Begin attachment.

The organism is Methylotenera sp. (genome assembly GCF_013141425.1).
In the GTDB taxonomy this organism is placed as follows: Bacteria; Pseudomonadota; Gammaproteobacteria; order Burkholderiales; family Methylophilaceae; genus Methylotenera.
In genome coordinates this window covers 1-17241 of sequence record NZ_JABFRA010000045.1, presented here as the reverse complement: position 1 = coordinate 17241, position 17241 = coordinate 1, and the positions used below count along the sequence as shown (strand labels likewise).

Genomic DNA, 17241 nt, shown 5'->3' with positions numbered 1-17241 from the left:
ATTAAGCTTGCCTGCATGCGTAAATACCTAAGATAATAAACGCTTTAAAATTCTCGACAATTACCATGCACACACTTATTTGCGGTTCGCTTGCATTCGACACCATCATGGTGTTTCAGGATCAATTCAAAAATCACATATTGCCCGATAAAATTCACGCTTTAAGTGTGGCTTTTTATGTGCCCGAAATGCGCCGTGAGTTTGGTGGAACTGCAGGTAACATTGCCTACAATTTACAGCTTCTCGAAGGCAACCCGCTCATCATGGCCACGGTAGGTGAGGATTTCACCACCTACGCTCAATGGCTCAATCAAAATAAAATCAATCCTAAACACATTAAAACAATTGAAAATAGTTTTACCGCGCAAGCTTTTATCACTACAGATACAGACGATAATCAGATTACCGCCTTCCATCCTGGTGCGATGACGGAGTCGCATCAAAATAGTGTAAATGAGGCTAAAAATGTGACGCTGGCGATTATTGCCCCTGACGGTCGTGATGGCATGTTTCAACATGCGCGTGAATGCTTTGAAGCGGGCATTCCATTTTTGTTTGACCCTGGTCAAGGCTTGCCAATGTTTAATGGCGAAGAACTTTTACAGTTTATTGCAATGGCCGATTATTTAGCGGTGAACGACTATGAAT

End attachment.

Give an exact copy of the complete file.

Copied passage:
The organism is Methylotenera sp. (genome assembly GCF_013141425.1).
In the GTDB taxonomy this organism is placed as follows: Bacteria; Pseudomonadota; Gammaproteobacteria; order Burkholderiales; family Methylophilaceae; genus Methylotenera.
In genome coordinates this window covers 1-17241 of sequence record NZ_JABFRA010000045.1, presented here as the reverse complement: position 1 = coordinate 17241, position 17241 = coordinate 1, and the positions used below count along the sequence as shown (strand labels likewise).

Genomic DNA, 17241 nt, shown 5'->3' with positions numbered 1-17241 from the left:
ATTAAGCTTGCCTGCATGCGTAAATACCTAAGATAATAAACGCTTTAAAATTCTCGACAATTACCATGCACACACTTATTTGCGGTTCGCTTGCATTCGACACCATCATGGTGTTTCAGGATCAATTCAAAAATCACATATTGCCCGATAAAATTCACGCTTTAAGTGTGGCTTTTTATGTGCCCGAAATGCGCCGTGAGTTTGGTGGAACTGCAGGTAACATTGCCTACAATTTACAGCTTCTCGAAGGCAACCCGCTCATCATGGCCACGGTAGGTGAGGATTTCACCACCTACGCTCAATGGCTCAATCAAAATAAAATCAATCCTAAACACATTAAAACAATTGAAAATAGTTTTACCGCGCAAGCTTTTATCACTACAGATACAGACGATAATCAGATTACCGCCTTCCATCCTGGTGCGATGACGGAGTCGCATCAAAATAGTGTAAATGAGGCTAAAAATGTGACGCTGGCGATTATTGCCCCTGACGGTCGTGATGGCATGTTTCAACATGCGCGTGAATGCTTTGAAGCGGGCATTCCATTTTTGTTTGACCCTGGTCAAGGCTTGCCAATGTTTAATGGCGAAGAACTTTTACAGTTTATTGCAATGGCCGATTATTTAGCGGTGAACGACTATGAAT